Lemon jam

We’ve got heaps of lemons:

Somewhere along the line I got the idea that it’d be a pretty good way of getting rid of them by making lemon jam. Or lemon marmalade. Or lemon jelly.

Turns out you only need like six lemons to make enough jam for a couple of months. So the long term goal of actually using those lemons is still a little way off. (I’ve started squeezing them into ice cube trays, but I’m dubious if we’ll need kilos of the stuff.) But the process of making the jam, which I now highly recommend, was a bit of fun, and the recipes I found for it were a little confusing in their variety. I just sort of interpolated on the easiest ones.

I think the fact I chose the easier recipes makes what I made lemon jam, rather than marmalade, which seems to be more complicated. Don’t even talk to me about glass jars; I just use a recycled plastic honey container.

First step in the process was to pick the lemons and wash them. And try and remember that boiling the things for an hour would kill all the germs from bird poo. Gross. So, I started off with about a kilogram of lemons:

The first time I made lemon jam, I peeled them and cut the rind into little pieces. This time, it was much easier just using a grater. I chucked this in a huge pot with about 1.4 litres of water.

Since the white stuff on the outsides ("pith") of these lemons was so thick, I didn’t want to use any of it in the jam. (Last time, I added a little and it became a little bitter; add to taste, I suppose.) After taking off all the peel, I realised that I’d lost fully half of the mass of my lemons. So I put in two more just for luck.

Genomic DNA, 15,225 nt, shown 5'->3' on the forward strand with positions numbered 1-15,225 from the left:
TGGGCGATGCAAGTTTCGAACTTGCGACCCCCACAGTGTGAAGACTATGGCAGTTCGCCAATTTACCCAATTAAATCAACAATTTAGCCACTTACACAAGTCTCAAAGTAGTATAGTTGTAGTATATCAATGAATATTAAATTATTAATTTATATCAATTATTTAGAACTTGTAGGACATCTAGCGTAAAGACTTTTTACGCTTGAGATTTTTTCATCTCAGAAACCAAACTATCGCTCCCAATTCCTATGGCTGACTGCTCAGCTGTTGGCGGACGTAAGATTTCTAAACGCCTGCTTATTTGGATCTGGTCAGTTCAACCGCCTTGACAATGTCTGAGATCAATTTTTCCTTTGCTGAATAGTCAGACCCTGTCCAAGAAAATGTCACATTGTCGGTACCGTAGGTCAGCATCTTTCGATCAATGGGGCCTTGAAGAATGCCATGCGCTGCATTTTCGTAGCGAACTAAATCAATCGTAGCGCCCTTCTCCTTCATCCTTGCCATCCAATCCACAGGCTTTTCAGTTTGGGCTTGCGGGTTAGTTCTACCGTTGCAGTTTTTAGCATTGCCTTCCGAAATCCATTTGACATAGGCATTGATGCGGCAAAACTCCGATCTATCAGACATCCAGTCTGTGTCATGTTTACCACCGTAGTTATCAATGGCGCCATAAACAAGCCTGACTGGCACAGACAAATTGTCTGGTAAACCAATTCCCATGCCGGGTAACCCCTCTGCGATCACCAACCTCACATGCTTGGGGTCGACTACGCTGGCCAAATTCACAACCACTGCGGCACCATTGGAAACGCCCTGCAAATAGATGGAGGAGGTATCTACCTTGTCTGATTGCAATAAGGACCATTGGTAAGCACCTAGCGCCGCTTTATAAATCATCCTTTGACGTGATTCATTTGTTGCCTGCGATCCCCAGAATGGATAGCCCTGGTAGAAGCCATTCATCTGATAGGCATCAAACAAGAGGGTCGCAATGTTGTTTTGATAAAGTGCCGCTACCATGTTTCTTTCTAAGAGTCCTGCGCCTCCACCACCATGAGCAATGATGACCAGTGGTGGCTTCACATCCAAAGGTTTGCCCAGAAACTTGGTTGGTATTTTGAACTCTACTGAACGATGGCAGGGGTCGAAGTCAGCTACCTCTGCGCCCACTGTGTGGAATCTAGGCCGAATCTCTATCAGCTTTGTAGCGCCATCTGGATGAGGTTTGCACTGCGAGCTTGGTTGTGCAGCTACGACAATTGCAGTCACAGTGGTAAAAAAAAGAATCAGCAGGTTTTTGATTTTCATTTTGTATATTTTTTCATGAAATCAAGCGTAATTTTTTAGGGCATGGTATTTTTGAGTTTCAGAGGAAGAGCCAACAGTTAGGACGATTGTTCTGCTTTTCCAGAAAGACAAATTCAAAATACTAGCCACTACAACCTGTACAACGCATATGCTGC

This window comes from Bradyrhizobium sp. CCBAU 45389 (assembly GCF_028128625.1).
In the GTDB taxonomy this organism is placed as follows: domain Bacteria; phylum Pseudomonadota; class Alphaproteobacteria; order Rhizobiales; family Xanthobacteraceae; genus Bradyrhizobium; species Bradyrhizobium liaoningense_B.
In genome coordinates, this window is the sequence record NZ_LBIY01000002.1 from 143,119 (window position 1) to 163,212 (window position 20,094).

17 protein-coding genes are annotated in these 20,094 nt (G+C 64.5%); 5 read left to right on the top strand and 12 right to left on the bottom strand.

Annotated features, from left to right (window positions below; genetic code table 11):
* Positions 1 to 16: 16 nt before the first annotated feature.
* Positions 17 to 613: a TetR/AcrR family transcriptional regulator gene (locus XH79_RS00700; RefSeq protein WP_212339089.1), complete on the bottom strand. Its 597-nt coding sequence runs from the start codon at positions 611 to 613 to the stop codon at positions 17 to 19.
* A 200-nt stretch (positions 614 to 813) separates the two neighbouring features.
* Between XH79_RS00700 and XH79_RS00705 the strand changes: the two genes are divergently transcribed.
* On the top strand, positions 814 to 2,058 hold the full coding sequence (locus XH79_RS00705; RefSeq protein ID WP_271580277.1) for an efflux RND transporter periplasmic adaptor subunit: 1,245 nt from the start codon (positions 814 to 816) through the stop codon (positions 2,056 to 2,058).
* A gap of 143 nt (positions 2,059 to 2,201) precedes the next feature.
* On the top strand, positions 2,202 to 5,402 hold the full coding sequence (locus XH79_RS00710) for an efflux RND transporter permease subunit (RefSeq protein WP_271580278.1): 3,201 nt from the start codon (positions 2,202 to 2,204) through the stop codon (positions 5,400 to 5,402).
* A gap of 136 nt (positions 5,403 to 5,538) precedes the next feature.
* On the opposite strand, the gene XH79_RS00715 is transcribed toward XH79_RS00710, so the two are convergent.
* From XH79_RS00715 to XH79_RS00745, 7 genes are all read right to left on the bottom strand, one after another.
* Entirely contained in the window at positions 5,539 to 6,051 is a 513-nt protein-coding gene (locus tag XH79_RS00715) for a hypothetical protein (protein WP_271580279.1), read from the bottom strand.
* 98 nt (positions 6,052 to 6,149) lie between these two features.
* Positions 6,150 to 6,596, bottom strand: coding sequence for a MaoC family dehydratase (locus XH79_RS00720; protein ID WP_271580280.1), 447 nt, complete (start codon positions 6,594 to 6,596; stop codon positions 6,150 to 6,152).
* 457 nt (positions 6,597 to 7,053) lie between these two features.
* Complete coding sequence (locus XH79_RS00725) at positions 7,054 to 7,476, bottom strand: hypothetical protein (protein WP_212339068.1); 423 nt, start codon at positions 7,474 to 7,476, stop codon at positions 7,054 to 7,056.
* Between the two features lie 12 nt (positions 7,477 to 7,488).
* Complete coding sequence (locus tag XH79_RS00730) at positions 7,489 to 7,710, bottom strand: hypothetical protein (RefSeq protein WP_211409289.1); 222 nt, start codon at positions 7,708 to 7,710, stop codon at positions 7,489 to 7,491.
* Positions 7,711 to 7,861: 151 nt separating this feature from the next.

Since the lemons are boiled for ages, it didn’t matter that I cut them into fairly coarse pieces to add to the pot.

Then it’s just a matter of waiting. This time ‘round, I boiled the lemons for an hour with the lid on, then took the pot off the heat. (I’m wary of burning the sugar in the next step after an unfortunate housemate incident.) At this stage, the whole house smells like lemon. Yum. But not too good to eat. Now we need sugar. I added about 1.25 kilograms of it, stirring it in as I went.

Finally, I boiled the mixture and left it simmering for about another hour. Apparently I was supposed to be skimming off the foam, but I didn’t. You can tell it’s done when a little jam left on a spoon to cool sets to a jammy consistency.

So, 8 lemons down, 92 to go. To summarise:

  • Wash eight thick-skinned lemons
  • Grate the rind
  • Peel the lemons, discard most or all of the pith
  • Cut the flesh into pieces
  • Boil the rind and the lemon flesh for an hour in 1.4 litres of water, or thereabouts
  • Slowly dissolve in 1–1.5 kg of sugar
  • Boil for another hour
  • Yum!